Grandma March 3, 2016
Despite the fact that she’s a household name, and a timeless national treasure, Lily Tomlin has always resided outside the Hollywood mainstream. With a sardonic, deadpan personality, films never seem to be able to contain her within the constraints of a supporting performance. Too bright and too extraordinarily unique of a comedic talent, her best films are the ones where she’s doing all the talking, everyone else stepping aside to let her drollness run free. In Roger Ebert’s review of what I think is her best vehicle, 1977’s The Late Show, he called her an “uncharted continent,” as it’s rare for a movie to really do her right. Grandma, from 2015, makes for of the few instances.
Grandma makes for the first film in decades to star (underlined and emboldened) Tomlin. With iconhood already under her belt, it makes for a late, but still welcome, celebration of what has made her such an enduring talent. In the film, she is Elle Reid, a cynical, wrinkled has-been poet fresh from a breakup with a younger woman (Judy Greer). Tired of herself and wanting more out of life, she figures the decision will act as a sort of reset button after years of turmoil (her long-term life-partner passed just a year or so before her present-day relationship). But that short period of renewal is abbreviated when her granddaughter, Sage (Julia Garner), arrives on her doorstep with some dramatic news: she’s pregnant, and she’s getting an abortion. She has scheduled an appointment with the local clinic for 5:45. There’s a setback, though: she doesn’t have the $630 needed for the procedure.
Sage would go to her mother (Marcia Gay Harden), but, being haughty and prone to quick judgment, she decides that asking her dear-old pot-smoking grandma is the better move. But maybe it’s not the best decision, since Elle, in her cleansing of her past bad habits, has cut up all her credit cards and made them into wind chimes. Desperate, Elle comes up with a solution that’s bound to fail — go around the city and ask old friends for money, despite her severing ties with several of them years previously. It might work, but she isn’t a woman easily able to put on a nice face and sugarcoat the words that come out of her mouth. We can only keep our fingers crossed until 5:45, when Sage’s choice will become final.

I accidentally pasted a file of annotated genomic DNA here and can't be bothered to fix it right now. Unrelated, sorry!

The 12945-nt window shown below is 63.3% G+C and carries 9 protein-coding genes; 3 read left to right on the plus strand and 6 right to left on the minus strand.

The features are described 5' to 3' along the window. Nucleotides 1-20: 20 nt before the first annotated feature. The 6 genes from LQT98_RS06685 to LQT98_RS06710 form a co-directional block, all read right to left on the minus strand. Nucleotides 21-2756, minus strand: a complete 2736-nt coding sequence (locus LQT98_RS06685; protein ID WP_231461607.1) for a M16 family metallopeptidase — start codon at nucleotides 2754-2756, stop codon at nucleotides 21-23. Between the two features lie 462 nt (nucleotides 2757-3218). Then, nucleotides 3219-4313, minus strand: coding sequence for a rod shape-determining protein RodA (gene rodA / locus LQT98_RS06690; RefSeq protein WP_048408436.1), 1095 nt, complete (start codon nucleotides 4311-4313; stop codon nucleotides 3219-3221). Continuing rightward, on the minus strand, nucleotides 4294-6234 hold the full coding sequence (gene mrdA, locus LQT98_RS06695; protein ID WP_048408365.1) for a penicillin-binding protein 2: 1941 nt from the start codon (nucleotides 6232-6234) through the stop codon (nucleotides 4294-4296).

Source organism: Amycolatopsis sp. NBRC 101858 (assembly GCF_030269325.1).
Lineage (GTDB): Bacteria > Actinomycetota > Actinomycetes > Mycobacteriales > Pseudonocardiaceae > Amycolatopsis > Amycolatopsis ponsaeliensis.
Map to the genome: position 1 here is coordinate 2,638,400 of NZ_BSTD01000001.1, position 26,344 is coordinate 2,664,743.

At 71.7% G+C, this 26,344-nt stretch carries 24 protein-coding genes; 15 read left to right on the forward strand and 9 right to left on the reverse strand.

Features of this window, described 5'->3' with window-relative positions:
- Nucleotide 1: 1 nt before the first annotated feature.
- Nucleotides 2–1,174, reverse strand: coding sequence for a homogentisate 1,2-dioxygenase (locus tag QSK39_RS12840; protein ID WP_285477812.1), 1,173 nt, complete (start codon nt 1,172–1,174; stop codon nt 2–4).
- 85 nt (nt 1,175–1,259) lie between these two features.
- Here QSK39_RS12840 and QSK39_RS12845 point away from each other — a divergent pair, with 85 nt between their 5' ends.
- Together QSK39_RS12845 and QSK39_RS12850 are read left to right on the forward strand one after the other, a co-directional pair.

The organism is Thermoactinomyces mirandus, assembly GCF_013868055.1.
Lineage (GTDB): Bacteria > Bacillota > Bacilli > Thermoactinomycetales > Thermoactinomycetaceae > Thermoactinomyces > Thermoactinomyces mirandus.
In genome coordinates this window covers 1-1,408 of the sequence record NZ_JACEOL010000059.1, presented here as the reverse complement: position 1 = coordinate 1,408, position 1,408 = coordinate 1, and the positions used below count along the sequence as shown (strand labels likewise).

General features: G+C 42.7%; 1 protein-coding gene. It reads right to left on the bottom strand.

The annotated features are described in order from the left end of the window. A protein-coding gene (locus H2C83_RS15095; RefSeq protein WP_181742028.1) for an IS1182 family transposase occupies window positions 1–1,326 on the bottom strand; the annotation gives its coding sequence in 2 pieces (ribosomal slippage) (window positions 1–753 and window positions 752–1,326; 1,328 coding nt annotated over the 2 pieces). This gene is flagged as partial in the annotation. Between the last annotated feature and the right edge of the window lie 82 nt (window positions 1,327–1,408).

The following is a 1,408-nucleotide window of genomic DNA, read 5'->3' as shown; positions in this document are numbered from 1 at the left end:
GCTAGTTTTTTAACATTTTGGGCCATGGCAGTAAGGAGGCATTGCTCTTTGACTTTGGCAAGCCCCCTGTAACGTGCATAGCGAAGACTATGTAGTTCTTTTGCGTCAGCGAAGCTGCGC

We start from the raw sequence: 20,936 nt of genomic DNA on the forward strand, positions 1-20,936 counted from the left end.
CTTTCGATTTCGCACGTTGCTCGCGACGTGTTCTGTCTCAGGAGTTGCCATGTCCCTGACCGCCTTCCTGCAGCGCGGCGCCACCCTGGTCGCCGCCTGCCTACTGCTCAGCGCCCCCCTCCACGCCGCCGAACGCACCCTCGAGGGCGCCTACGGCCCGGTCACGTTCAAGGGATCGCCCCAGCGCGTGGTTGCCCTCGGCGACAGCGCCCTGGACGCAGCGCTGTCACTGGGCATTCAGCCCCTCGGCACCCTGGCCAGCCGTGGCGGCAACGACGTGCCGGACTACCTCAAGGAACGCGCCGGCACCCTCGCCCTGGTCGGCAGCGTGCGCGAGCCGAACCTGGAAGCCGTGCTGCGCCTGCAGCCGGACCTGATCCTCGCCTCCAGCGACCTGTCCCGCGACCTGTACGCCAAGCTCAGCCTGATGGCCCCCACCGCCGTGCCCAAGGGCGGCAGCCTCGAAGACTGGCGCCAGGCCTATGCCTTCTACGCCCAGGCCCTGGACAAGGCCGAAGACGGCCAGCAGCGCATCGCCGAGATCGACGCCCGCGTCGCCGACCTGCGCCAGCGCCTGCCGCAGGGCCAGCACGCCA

Grandma often feels like a road movie. Its leading ladies travel around in a beat-up 1950s black sedan, and stop only to visit with colorful characters who may or may not help them financially. Included is Laverne Cox, a tattoo artist particularly fond of Elle’s charmingly misanthropic ways; Sam Elliott, a former lover who both still adores and outrightly despises her; and, eventually, Sage’s mother, who doesn’t seem to be related to either of Grandma’s main characters until we get to know her better. Short and concise, though also richly drawn by writer/director Paul Weitz, the film is both an acting exercise and an incisive example of the poignant comedy-drama. Tomlin leads the way with a blistering performance that stands as one of her best. Few filmmakers know how to use her, the rarities Robert Altman (Nashville, Short Cuts, A Prairie Home Companion) and David O. Russell (Flirting with Disaster, I Heart Huckabees). Luckily, Weitz stands beside them.
It’s a wonderful, minuscule gem of a movie, fitting much empathy and much caustic humor within its brief running time. Grandma is a highlight of 2015, a true late coming-out party for the cultishly beloved Tomlin. I’d like it even better if it ran marginally longer, exploring its central relationships just a little more. But I’ll take what I can get, and, for now, Grandma is a filling feast of writing, directing, and acting. B+